Relevant examples include:

  • Engineers developing autonomous vehicles or new circuit boards for cell phone manufacturers
  • Mechanical and process engineers developing new procedures to increase the efficiency of manufacturing new products
  • Technicians testing prototypes to develop design improvements
  • Contractor and third-party vendors performing qualified research on behalf of the company
  • Supplies and prototypes developed for new products—including testing supplies consumed or destroyed during the development of a new product

The success of a prototype doesn’t determine the eligibility of a supply cost. The more a company fails to produce a working product is better for capturing those expenses for the credit.

How Is the R&D Tax Credit Calculated?

To be eligible for the credit, R&D activities must meet IRS criteria known as the four-part test to:

  • Demonstrate you’ve attempted to eliminate uncertainty about the development
  • Establish you underwent a process capable of evaluating alternatives
  • Prove your experimentation relies on science
  • Demonstrate the research intended to create a new or improved business component

Completing the steps to pass the four-part test may sound overwhelming and can drain precious time and resources should your business pursue it on your own. Claiming credits incorrectly can also result in the loss of credit and possibly penalties from the IRS. 

Learn the step-by-step approach for claiming the R&D tax credit in our article.

How Long Can R&D Tax Credits Be Carried Forward?

If the federal R&D credit can’t be used immediately or completely, any unused credit can be carried back one year or carried forward for up to 20 years. Each state has its own carryover rules.


There are a wide range of companies that can qualify for the R&D credit by designing and manufacturing hardware. Examples include computer boards and chips, self-driving cars, heat mitigation solutions, and many more.

In addition, previously filed tax returns can typically be amended for up to three years to claim the R&D credit retrospectively, providing an avenue to recoup previously paid taxes.

New or small business may be eligible to apply the R&D tax credit against their payroll tax for up to five years. The R&D credit is available both at the federal and state level.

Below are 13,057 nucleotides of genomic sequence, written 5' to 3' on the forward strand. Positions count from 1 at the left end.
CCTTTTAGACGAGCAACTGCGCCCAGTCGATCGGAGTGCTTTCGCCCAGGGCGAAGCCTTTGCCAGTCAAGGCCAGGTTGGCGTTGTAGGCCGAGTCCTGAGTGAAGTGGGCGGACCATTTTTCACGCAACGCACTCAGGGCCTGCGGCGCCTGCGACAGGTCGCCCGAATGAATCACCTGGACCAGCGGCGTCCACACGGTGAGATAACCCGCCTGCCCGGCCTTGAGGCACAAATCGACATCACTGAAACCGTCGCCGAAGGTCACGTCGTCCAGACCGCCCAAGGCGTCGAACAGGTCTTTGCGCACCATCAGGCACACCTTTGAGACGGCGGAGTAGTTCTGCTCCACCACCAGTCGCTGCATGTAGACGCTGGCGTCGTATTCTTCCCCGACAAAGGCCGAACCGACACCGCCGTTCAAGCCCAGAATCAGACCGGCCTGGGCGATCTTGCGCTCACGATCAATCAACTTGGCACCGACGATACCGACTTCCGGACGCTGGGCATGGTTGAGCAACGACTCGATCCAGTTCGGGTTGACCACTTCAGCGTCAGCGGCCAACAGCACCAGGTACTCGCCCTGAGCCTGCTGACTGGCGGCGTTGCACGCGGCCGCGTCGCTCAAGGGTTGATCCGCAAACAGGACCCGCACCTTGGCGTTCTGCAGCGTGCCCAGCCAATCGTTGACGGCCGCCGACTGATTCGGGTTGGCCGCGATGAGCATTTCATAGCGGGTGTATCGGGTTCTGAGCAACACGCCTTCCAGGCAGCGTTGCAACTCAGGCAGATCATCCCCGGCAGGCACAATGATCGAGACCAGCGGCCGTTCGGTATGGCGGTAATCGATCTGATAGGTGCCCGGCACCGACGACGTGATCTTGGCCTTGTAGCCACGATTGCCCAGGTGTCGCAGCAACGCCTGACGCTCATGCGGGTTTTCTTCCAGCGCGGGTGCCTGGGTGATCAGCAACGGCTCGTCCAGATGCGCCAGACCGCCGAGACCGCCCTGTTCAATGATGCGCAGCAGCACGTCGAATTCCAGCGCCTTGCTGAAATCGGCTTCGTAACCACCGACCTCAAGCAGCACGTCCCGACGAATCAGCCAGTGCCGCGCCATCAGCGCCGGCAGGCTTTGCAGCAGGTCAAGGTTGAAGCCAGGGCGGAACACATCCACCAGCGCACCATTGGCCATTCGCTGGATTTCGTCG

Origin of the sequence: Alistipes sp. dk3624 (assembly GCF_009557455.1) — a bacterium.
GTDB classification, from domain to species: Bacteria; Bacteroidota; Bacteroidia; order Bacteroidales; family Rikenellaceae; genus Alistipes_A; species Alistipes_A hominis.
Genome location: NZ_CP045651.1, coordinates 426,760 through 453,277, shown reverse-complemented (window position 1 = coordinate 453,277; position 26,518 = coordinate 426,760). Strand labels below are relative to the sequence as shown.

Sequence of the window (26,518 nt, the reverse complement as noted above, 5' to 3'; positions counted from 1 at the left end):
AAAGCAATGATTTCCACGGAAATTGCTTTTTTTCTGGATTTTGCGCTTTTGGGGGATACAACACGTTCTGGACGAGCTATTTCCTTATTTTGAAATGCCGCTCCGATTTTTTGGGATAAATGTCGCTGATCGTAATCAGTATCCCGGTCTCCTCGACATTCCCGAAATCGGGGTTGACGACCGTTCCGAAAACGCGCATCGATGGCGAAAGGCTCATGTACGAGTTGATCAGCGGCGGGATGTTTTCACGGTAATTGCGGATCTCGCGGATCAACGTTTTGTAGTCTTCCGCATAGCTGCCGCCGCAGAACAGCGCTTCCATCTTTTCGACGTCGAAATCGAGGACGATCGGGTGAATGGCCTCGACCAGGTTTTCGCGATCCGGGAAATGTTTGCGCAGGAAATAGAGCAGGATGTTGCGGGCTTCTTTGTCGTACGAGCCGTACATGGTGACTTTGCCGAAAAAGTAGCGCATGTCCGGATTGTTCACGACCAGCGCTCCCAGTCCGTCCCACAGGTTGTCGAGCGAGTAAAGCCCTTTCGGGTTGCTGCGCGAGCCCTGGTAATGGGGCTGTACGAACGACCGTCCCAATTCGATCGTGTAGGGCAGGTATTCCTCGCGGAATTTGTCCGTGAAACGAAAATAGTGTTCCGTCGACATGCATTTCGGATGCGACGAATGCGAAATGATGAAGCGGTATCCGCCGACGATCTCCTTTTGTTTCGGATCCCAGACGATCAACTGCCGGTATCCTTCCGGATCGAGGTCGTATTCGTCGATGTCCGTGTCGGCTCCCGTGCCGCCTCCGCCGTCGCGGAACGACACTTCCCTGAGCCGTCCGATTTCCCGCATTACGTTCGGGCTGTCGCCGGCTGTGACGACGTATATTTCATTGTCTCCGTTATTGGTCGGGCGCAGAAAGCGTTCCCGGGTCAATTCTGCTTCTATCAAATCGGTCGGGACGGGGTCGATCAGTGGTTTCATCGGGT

What Are the Limitations of R&D Tax Credits?

There are no strict limitations on R&D tax credits when claiming federal credits for a given tax year in terms of a dollar limit. The main factor companies should consider when claiming the R&D credit is whether or not they can utilize the calculated credit amount for a specific tax year. As mentioned, unused federal credits can be carried forward for up to 20 years.

However, the payroll offset option is limited to $250,000 per year for the first five years a company has gross receipts if the company has less than $5 million in gross receipts for each year.  

How Does Your Company Apply for These Credits?

If you think your company may qualify for the R&D credit, the first step is to collect preliminary information about your company’s potential qualified activities.

The relevant information is used to develop an estimate of the credit benefit your company could receive as well as identify other R&D-related tax planning opportunities—so you can make an informed decision about whether an R&D credit analysis is worthwhile for your company.

We’re Here to Help

Each company’s goals, values, and resources are unique, which makes it important to develop a customized project plan to identify, calculate, and support your company’s R&D credits and activities.

With recent increased IRS scrutiny around R&D credits, it’s crucial to understand what’s necessary to substantiate a credit claim.

To learn more about R&D tax credits, see Five Misconceptions about R&D Tax Credits—and if Your Company Qualifies, or request a complimentary credit benefit estimate to see how much your company could save.